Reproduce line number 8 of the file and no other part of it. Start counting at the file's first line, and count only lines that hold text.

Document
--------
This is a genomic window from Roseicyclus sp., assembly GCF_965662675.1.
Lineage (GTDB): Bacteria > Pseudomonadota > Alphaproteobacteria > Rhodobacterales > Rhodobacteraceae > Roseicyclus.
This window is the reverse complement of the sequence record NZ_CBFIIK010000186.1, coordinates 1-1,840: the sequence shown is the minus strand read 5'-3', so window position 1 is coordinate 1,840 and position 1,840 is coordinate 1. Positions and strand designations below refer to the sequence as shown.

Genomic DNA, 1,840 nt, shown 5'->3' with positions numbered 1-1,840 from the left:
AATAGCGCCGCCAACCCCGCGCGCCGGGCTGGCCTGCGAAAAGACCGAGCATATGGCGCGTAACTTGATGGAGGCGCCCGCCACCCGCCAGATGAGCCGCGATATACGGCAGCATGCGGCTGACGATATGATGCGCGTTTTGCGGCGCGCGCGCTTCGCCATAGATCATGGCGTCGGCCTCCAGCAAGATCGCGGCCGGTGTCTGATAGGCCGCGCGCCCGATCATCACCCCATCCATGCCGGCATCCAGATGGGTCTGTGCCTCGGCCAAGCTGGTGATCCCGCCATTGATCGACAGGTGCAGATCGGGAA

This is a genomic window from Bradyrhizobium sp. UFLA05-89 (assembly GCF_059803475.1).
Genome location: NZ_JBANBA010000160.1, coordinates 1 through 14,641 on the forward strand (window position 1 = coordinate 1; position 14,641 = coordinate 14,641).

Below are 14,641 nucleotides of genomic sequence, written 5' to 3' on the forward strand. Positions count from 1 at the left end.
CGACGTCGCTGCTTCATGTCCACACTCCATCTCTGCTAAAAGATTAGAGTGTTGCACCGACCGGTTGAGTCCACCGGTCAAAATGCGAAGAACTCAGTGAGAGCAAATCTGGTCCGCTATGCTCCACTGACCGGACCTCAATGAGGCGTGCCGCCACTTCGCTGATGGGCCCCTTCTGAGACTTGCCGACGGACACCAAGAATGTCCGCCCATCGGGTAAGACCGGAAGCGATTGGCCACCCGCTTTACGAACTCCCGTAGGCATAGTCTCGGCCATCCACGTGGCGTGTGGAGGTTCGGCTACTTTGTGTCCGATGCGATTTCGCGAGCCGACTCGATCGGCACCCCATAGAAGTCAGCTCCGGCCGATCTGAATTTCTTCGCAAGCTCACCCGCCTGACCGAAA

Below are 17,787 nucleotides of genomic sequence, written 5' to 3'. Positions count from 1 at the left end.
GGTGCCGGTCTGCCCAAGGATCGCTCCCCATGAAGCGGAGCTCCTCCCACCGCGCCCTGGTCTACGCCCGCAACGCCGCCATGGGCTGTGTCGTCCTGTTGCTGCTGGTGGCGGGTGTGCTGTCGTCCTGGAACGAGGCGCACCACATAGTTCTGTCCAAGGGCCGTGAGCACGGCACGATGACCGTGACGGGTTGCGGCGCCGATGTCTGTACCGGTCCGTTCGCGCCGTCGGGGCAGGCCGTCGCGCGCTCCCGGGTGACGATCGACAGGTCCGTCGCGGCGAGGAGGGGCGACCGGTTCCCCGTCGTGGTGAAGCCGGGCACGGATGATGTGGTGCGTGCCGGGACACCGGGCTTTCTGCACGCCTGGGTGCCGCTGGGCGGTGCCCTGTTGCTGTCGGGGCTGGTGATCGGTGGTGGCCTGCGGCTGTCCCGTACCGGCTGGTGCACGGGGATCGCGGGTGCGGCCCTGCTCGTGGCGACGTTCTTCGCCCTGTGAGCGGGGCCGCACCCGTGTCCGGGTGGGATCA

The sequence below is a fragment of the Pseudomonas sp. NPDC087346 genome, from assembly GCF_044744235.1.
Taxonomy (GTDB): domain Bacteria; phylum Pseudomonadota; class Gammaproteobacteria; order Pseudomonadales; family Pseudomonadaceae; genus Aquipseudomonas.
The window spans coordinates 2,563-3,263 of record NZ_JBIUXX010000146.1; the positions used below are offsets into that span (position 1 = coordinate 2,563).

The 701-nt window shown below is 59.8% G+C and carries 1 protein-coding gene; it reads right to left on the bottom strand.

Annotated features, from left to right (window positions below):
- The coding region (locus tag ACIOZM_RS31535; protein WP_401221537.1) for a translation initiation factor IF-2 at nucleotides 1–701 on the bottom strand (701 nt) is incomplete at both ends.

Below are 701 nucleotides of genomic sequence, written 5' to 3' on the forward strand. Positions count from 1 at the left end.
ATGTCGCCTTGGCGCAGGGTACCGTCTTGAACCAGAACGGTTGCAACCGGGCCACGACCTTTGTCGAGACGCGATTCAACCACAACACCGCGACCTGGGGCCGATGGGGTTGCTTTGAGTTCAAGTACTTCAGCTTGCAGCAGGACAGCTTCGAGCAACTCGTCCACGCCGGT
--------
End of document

Below are 14,641 nucleotides of genomic sequence, written 5' to 3' on the forward strand. Positions count from 1 at the left end.